When a heart is in ventricular fibrillation, it is no longer able to pump blood throughout a person’s body, and its organs begin to suffer damage due to a lack of oxygen. Heart attacks, abnormal heart or artery structure, and many other issues can lead to ventricular arrhythmia. Regardless of the cause, if a person’s heart stops beating, the result can be deadly.

3. How can a physical impact cause a lethal arrhythmia?

A single heartbeat is a very coordinated series of muscle contractions that are all controlled by precise electrical signals. After the muscles in a heart contract, they need to reset and prepare for the next beat. This process, called repolarization, involves moving electrically charged ions to different parts of a cell so that the cell can effectively contract when it receives an electrical signal.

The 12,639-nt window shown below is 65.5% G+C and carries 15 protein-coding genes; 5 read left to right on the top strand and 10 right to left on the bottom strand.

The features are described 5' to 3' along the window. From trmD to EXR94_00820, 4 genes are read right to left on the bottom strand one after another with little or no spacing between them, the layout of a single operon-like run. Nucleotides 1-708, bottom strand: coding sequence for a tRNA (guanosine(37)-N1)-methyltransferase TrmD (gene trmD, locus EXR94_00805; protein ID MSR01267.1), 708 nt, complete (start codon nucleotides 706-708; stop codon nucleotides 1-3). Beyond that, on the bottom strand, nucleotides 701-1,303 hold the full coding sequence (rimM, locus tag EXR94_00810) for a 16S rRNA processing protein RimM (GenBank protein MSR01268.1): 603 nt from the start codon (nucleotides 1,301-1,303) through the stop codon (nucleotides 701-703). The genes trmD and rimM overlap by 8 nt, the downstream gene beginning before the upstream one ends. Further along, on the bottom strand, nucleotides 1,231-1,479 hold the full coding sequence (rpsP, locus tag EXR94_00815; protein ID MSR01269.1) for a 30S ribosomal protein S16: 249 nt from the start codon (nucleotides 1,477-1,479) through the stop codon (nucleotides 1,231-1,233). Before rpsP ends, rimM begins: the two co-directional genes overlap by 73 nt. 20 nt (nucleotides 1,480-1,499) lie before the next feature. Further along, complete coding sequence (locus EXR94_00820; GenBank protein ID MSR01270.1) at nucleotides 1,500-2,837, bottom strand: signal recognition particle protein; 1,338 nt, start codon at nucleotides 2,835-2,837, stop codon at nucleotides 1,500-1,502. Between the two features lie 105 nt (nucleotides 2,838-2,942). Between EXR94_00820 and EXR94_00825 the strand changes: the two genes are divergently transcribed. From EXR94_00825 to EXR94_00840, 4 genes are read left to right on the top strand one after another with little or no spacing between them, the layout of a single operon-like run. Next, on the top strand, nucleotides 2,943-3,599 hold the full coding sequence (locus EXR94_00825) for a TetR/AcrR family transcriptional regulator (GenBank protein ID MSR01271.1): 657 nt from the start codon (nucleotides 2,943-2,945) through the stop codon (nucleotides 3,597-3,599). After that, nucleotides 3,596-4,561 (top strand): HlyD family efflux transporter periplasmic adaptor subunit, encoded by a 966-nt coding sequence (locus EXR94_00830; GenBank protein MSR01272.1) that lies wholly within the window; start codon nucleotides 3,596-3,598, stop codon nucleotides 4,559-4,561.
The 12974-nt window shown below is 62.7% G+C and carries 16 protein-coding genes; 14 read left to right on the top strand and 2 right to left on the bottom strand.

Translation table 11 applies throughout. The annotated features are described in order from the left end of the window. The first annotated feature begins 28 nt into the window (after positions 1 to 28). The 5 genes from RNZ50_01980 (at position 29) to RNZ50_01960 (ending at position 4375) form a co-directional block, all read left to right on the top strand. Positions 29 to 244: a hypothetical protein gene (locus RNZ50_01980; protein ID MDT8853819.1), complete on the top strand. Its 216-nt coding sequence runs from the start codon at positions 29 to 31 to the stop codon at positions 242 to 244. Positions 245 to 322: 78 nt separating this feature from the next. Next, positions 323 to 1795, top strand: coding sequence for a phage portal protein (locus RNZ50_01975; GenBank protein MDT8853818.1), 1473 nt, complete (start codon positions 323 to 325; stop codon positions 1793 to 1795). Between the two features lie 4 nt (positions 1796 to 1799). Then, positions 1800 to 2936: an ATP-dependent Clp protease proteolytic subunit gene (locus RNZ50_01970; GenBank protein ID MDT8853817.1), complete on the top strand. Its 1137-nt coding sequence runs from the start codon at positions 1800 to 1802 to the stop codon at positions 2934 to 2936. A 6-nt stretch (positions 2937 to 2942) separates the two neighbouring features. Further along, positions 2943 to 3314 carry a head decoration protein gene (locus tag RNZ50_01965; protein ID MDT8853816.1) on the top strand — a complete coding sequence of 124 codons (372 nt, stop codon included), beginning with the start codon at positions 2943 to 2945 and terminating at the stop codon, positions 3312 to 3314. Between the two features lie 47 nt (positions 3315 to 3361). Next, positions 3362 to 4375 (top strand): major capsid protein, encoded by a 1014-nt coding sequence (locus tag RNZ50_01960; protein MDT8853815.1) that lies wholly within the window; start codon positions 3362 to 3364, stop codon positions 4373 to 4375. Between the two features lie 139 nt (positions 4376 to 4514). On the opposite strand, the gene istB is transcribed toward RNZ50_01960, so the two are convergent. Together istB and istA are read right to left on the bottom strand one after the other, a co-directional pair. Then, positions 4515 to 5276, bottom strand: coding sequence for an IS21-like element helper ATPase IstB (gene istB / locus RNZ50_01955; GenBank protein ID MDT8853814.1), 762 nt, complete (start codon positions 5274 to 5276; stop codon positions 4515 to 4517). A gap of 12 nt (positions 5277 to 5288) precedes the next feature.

If a person gets hit in the chest during the fraction of a second that repolarization is occurring, the impact can trigger some of the electrical signals before the heart is ready. This disrupts the whole system, resulting in a chaotic electrical storm that throws the heart into spasms.

2. Do doctors believe it was commotio cordis?

Although Hamlin was able to stand upright immediately after the impact, it was only briefly. It was clear from the way he collapsed without making any effort to protect himself that no blood was getting to his brain. The fact that he received CPR and a shock from a defibrillator also showed that he was experiencing an arrhythmia or electrical disturbance of the heart. But it is not possible to diagnose commotio cordis from a video alone.

The reason many doctors are speculating that commotio cordis was the reason for Hamlin’s heart failure is that it occurred right after he collided with another player and that the impact could have been responsible. But, in most cases, a diagnosis is only made after an autopsy when all other potential causes of arrhythmia have been ruled out. Though more common among children and adolescents than adult athletes, commotio cordis is so rare that it is hard to get reliable information on the number of occurrences. In a registry of patients who died from sudden arrhythmia in Minnesota, only 224 cases over a 15-year period were caused by commotio cordis.